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SAN FRANCISCO — Microsoft today unveiled a couple of new services for working with data in its Azure public cloud and announced useful enhancements to its existing Azure SQL Database service at the Build conference today.

The new Azure SQL Data Warehouse will be able to store companies’ valuable relational data in the cloud, while unstructured data can go in the new Azure Data Lake for the purpose of doing big-data analytics.

Microsoft is also introducing a new level of abstraction for the operation of multiple databases through its Azure SQL Database service. Companies will be able to pool resources and control price and performance across several databases operating on the cloud service, given a certain regular budget. Microsoft calls this new feature “elastic databases.”

“We are creating this concept of elastic database tools that enable the SaaS [software as a service] vendor to aggregate large numbers of databases and be able to have a predictable business on top of this unpredictable sort of workflow,” T.K. “Ranga” Rengarajan, corporate vice president of data in Microsoft’s cloud and enterprise division, told VentureBeat in an interview this week.


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The elastic databases and the two new services aren’t earth-shattering, but taken together, they should help Microsoft Azure compete with public cloud market leader Amazon Web Services, growing challenger Google Cloud Platform, and the other players.

The Azure SQL Data Warehouse, which will become available in public preview in June, comes more than two years after the launch of Amazon’s cloud data warehouse Redshift. And last year, former Microsoft executive Bob Muglia came forward to talk about his own cloud data warehousing startup, Snowflake Computing.

After announcing the Azure SQL Data Warehouse during the keynote today, Scott Guthrie, executive vice president of the Microsoft Cloud and Enterprise group, took time out to directly compare the news service with Amazon’s Redshift data warehouse. Here’s a screen grab of the chart Guthrie showed:

Redshift vs. SQL Data Warehouse

Microsoft, of course, thinks its new service is quite respectable. Based on the massively parallel processing architecture in Microsoft’s widely used SQL Server on-premises database software, it builds on the new elasticity of Azure SQL Database.

Indeed, each one of the nodes inside the new Azure SQL Data Warehouse is a node in Azure SQL Database, Rengarajan said.

“We believe it’s the first elastic cloud data warehouse that’s able to grow and shrink dynamically,” he said.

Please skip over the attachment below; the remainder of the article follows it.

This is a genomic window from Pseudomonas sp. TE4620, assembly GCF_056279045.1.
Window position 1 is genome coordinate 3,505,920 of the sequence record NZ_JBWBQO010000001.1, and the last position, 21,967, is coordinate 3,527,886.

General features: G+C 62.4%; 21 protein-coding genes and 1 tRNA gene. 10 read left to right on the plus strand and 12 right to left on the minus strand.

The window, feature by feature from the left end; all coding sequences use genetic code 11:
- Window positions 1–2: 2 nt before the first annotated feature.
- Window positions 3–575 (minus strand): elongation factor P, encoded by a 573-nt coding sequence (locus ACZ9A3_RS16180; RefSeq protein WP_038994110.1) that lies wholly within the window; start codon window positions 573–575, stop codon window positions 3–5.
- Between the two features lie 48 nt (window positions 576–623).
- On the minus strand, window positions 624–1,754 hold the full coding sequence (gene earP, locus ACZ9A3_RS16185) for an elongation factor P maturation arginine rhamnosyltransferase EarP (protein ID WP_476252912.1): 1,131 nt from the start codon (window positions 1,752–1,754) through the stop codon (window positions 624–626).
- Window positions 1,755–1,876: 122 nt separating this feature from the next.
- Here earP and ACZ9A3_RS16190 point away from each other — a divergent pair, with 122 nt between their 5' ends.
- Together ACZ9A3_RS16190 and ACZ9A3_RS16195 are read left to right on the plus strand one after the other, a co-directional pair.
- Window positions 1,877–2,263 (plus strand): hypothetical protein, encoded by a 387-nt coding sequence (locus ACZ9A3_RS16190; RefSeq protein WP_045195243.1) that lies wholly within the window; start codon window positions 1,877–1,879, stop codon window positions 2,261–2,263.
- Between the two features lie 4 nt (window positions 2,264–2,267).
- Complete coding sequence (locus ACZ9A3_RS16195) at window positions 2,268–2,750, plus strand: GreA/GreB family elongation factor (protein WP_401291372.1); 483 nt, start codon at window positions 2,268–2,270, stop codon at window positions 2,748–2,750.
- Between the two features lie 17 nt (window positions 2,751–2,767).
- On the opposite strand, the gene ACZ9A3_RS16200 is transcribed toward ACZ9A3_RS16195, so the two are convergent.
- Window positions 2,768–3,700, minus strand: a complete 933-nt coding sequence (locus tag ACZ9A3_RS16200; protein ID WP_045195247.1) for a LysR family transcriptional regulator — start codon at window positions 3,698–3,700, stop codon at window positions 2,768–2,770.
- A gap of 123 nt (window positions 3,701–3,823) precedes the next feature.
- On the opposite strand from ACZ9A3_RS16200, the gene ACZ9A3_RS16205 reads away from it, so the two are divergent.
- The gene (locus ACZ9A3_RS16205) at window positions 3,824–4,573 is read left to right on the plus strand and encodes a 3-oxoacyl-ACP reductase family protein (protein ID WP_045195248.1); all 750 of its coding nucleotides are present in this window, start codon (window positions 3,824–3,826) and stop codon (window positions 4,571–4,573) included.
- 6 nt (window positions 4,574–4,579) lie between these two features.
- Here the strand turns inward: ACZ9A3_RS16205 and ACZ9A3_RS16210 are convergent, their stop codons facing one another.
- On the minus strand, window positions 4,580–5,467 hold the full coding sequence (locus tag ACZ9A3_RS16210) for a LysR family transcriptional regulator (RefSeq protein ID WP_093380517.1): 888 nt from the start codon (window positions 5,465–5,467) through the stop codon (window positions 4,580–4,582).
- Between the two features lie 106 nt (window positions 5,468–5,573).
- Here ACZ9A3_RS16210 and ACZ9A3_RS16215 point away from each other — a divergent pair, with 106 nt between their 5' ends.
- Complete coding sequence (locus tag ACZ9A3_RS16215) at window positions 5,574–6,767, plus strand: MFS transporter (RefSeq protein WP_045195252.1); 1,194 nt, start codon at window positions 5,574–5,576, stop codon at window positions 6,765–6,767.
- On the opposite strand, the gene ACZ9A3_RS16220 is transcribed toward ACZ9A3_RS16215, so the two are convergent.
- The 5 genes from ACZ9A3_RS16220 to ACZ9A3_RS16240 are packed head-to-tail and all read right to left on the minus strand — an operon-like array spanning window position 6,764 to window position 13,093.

And of course, Azure SQL Data Warehouse can integrate with other Microsoft technologies, like Azure Machine Learning and Power BI for business intelligence.

The announcement of Azure Data Lake comes two years after Microsoft embraced the Hadoop open-source big data software and came out with its Azure HDInsight service, in partnership with Hadoop vendor Hortonworks. More recently Microsoft has partnered with another Hadoop vendor, Cloudera.

But Azure Data Lake, which is now in private preview, is different from Hadoop on its own, in the sense that it’s automatically geographically distributed from the get-go, and it’s “optimized for analytic workloads,” Rengarajan said. Still, it is compatible with the Hadoop Distributed File System, as well as Microsoft’s own HDInsight and open-source tools like Spark, Storm, and Kafka.

The new service would be a good match for applications with many sources sending in little bits of data all at once — like analytics for the use of sensor-laden Internet-connected devices, for example.

From a competitive standpoint, several startups, like Altiscale and Qubole, already provide Hadoop-based systems for storing and serving up unstructured data. And some cloud providers, like Amazon, have their own implementations. Azure Data Lake could cause some of these vendors to make product changes in order to stay competitive.

The pricing model for the new elastic databases in Azure SQL Database is fascinating too. Microsoft has devised what it calls elastic database throughput units, or eDTUs, that can be pooled together. The metric gives a sense of overall database performance, reflecting computing power, memory, and read and write rates. Here’s a chart of the exact pricing for the new feature:

Microsoft elastic databases.

Above: Microsoft elastic databases.

Image Credit: Microsoft

The Elastic Databases feature in the coming weeks will get a querying function that will work with data in all databases in a given pool, a Microsoft executive said during today’s keynote.

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